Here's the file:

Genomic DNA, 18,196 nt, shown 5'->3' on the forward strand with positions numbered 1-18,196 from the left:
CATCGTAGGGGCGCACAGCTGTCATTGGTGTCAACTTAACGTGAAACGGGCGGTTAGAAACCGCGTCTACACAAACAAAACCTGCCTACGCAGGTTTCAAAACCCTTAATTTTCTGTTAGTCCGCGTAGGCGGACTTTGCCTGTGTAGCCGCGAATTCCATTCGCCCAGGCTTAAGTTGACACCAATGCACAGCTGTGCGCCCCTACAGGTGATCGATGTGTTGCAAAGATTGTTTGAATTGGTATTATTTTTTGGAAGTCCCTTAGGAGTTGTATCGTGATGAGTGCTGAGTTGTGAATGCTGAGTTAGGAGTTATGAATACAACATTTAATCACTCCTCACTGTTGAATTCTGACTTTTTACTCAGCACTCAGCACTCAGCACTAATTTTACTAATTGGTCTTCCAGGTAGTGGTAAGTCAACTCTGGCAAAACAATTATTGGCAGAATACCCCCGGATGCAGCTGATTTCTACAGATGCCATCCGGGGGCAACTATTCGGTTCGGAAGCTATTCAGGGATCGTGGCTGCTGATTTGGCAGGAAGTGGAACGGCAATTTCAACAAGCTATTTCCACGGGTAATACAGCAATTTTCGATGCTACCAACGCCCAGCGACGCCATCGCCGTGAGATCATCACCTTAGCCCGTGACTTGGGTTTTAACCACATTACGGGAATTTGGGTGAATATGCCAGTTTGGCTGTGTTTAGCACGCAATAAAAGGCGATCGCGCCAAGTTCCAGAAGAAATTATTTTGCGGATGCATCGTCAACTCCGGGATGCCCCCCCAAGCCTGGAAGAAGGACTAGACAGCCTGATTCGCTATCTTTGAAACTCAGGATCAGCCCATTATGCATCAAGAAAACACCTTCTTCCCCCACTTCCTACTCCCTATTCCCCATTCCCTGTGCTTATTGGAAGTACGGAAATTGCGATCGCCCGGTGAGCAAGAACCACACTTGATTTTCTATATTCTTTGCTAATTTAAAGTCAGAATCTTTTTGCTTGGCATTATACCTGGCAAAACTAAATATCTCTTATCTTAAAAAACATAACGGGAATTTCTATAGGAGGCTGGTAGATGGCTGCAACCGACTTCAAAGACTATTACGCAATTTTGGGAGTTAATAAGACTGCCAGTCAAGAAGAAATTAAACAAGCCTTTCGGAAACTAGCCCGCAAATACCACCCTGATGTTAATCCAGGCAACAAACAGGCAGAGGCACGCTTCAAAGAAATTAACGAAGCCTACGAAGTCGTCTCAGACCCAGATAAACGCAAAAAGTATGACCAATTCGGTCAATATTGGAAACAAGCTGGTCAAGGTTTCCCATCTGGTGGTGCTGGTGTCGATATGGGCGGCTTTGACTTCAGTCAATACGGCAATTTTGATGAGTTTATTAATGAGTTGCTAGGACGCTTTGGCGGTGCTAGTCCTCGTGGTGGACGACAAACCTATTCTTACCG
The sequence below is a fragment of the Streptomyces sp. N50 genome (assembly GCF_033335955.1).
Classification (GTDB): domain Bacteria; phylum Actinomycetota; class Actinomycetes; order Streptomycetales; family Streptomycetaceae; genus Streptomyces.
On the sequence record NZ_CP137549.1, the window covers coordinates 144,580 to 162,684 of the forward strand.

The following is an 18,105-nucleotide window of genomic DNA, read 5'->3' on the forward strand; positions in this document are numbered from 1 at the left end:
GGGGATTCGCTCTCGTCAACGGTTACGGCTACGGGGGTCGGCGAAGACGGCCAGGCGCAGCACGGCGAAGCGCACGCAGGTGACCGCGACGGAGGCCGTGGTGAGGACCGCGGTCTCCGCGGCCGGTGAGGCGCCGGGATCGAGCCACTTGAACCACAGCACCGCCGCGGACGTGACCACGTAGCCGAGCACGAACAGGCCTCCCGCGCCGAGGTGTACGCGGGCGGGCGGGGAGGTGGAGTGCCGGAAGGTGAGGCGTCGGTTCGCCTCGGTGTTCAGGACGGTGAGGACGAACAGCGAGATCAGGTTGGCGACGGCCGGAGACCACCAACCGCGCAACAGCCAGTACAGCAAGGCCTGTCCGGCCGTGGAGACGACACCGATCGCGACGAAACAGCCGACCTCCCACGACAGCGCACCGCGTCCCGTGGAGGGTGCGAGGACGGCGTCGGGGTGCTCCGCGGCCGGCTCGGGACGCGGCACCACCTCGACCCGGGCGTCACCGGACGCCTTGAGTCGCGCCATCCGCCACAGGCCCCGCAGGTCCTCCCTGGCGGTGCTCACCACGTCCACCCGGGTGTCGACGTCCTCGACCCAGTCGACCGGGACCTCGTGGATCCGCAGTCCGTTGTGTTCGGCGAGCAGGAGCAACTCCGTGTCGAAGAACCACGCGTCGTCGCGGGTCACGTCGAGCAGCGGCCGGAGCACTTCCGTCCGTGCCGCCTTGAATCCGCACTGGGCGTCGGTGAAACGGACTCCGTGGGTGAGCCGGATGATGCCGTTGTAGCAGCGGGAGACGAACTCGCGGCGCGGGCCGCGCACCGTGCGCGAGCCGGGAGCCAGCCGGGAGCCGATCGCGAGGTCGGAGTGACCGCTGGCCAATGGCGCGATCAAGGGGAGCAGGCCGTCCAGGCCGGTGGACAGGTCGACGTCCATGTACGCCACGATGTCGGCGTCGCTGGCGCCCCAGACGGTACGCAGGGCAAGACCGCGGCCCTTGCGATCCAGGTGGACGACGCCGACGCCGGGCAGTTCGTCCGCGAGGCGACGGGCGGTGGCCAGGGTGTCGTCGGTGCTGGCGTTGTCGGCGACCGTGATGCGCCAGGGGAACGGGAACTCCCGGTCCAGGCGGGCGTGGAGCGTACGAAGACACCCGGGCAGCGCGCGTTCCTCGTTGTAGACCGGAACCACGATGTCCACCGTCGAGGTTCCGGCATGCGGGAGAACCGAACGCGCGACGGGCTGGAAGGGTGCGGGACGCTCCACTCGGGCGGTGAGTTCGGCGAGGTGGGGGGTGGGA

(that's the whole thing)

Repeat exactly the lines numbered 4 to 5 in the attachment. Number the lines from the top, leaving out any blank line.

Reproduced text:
Classification (GTDB): domain Bacteria; phylum Actinomycetota; class Actinomycetes; order Streptomycetales; family Streptomycetaceae; genus Streptomyces.
On the sequence record NZ_CP137549.1, the window covers coordinates 144,580 to 162,684 of the forward strand.